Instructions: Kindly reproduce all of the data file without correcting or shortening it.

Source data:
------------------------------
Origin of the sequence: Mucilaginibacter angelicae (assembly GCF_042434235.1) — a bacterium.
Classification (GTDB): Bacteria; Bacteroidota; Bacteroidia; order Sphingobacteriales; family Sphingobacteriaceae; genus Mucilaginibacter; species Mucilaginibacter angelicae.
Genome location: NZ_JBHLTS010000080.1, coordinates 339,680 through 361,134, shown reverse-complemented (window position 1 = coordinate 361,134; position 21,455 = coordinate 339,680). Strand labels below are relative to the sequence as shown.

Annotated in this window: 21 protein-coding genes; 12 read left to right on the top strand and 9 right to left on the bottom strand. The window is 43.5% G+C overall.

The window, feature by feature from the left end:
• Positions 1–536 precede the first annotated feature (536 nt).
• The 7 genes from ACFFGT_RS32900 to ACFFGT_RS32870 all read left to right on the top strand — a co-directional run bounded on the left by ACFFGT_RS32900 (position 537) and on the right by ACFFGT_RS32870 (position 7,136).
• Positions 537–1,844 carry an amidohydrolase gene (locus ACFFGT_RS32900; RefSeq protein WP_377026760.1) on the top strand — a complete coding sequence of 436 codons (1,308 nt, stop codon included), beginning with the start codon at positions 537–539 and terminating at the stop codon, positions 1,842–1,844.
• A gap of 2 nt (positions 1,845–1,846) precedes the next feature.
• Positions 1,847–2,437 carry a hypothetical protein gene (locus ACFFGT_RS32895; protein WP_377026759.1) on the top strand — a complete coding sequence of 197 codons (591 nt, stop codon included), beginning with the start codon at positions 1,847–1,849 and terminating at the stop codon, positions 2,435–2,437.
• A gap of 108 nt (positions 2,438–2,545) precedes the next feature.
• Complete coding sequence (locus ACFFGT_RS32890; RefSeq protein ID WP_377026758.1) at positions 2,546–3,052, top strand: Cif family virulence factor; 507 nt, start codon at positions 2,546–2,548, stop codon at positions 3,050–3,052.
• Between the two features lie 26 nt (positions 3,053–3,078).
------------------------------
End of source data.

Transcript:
Origin of the sequence: Mucilaginibacter angelicae (assembly GCF_042434235.1) — a bacterium.
Classification (GTDB): Bacteria; Bacteroidota; Bacteroidia; order Sphingobacteriales; family Sphingobacteriaceae; genus Mucilaginibacter; species Mucilaginibacter angelicae.
Genome location: NZ_JBHLTS010000080.1, coordinates 339,680 through 361,134, shown reverse-complemented (window position 1 = coordinate 361,134; position 21,455 = coordinate 339,680). Strand labels below are relative to the sequence as shown.

Annotated in this window: 21 protein-coding genes; 12 read left to right on the top strand and 9 right to left on the bottom strand. The window is 43.5% G+C overall.

The window, feature by feature from the left end:
• Positions 1–536 precede the first annotated feature (536 nt).
• The 7 genes from ACFFGT_RS32900 to ACFFGT_RS32870 all read left to right on the top strand — a co-directional run bounded on the left by ACFFGT_RS32900 (position 537) and on the right by ACFFGT_RS32870 (position 7,136).
• Positions 537–1,844 carry an amidohydrolase gene (locus ACFFGT_RS32900; RefSeq protein WP_377026760.1) on the top strand — a complete coding sequence of 436 codons (1,308 nt, stop codon included), beginning with the start codon at positions 537–539 and terminating at the stop codon, positions 1,842–1,844.
• A gap of 2 nt (positions 1,845–1,846) precedes the next feature.
• Positions 1,847–2,437 carry a hypothetical protein gene (locus ACFFGT_RS32895; protein WP_377026759.1) on the top strand — a complete coding sequence of 197 codons (591 nt, stop codon included), beginning with the start codon at positions 1,847–1,849 and terminating at the stop codon, positions 2,435–2,437.
• A gap of 108 nt (positions 2,438–2,545) precedes the next feature.
• Complete coding sequence (locus ACFFGT_RS32890; RefSeq protein ID WP_377026758.1) at positions 2,546–3,052, top strand: Cif family virulence factor; 507 nt, start codon at positions 2,546–2,548, stop codon at positions 3,050–3,052.
• Between the two features lie 26 nt (positions 3,053–3,078).